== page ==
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TEXT-Fitch: consolidation benefits growing for some smaller investment banks
November 15, 2012 / 7:06 PM / 5 years ago

TEXT-Fitch: consolidation benefits growing for some smaller investment banks

Nov 15 - The two recent mergers involving independent investment banks
Jefferies Group and KBW highlight changing competitive realities for
smaller and midtier securities firms at a time when rising regulatory costs and
more revenue volatility underscore the importance of scale and balance sheet
strength. Further consolidation activity among smaller players is likely to
persist, in Fitch Ratings' view. 

Both of the recent acquirers, Leucadia National and Stifel Financial, were 
willing to pay a premium over tangible book value, which bodes well for other 
securities firms' valuations, potentially supporting more M&A. 

Small and midtier firms not considered globally systemically important financial
institutions (G-SIFIs) may experience more business challenges relative to 
larger firms that benefit from that designation. We believe that institutional 
customers and counterparties may gravitate toward large firms, which are still 
widely considered to be too big to fail. In addition, compensation at many 
midtier firms has remained competitive with global trading banks, putting 
pressure on earnings. 

The Leucadia transaction adds merchant banking capabilities to the Jefferies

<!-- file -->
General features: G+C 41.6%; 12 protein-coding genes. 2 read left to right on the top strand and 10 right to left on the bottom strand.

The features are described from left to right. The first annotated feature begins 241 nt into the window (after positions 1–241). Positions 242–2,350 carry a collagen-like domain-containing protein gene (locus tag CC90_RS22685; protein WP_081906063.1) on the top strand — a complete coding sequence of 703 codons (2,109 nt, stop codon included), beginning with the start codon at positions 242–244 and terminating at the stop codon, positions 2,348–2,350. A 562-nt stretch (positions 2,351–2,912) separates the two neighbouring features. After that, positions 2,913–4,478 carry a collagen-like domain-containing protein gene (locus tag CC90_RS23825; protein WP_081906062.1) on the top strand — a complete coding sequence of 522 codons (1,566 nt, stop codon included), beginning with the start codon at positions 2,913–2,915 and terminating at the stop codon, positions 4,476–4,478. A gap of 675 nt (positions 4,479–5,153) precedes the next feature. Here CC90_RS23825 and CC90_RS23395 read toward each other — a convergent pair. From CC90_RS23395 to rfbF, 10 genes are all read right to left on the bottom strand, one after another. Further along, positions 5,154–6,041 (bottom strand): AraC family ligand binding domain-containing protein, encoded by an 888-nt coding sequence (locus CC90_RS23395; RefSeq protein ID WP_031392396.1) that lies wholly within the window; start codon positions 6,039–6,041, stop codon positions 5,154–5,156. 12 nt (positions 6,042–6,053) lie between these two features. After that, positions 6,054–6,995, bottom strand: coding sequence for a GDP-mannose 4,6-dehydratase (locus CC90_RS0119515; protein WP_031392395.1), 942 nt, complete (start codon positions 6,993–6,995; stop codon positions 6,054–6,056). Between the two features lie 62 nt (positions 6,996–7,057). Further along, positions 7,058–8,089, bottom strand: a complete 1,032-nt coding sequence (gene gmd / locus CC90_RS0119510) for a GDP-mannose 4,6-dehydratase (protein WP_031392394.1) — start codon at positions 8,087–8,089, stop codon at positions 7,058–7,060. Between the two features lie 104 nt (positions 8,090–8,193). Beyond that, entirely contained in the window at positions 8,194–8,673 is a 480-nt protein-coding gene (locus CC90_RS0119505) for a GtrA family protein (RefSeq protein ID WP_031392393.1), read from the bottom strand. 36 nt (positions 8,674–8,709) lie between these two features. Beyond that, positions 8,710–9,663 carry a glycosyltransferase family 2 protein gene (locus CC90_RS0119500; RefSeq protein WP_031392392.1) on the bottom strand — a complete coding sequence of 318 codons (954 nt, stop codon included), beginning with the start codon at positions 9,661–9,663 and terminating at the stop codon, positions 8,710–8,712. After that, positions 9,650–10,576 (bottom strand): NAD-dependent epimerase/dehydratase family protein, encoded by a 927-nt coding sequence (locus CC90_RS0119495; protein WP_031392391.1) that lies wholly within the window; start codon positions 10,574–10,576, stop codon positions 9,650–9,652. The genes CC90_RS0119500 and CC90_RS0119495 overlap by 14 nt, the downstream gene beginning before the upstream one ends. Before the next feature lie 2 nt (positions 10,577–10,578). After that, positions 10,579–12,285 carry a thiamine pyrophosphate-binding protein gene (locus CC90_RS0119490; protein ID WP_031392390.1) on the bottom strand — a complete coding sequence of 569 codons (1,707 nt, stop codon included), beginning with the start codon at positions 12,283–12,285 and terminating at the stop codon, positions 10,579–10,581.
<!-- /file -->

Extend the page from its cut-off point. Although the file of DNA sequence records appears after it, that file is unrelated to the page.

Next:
franchise and builds on an existing relationship between the two firms. 
Jefferies may also be less exposed to the type of stress it experienced in 
November 2011 as part of a diversified investment company.

The drivers behind the Stifel/KBW combination are reflective of the overall 
environment. KBW's willingness to sell primarily resulted from a lack of capital
markets and M&A activity among financial institutions, which is the firm's 
niche. Therefore, cost synergies are likely to play a meaningful role. 

Even though smaller firms are not subject to many of the Dodd-Frank regulations 
affecting their larger competitors, the regulatory burden is still increasing 
significantly. New regulation in commodity dealing and commodity derivatives 
operations, as well as potential new SEC rules on automated trading, are likely 
to add to regulatory costs. Furthermore, weaker trading volumes and a lack of 
M&A activity are both hurting core earnings across the industry. 

Smaller firms not regulated as banks could see expanding business and hiring 
opportunities, either organically or through acquisitions, as new regulations 
such as the Volcker Rule and Basel III constrain larger institutions. To the 
extent securities firms not regulated as banks move towards riskier activities 
as a result, there could be negative credit implications. 

For additional insights into the state of the U.S. securities industry and the 
credit outlook for investment banks and trading firms, see "2013 Outlook: U.S. 
Securities Firms," dated Nov. 9, 2012, at

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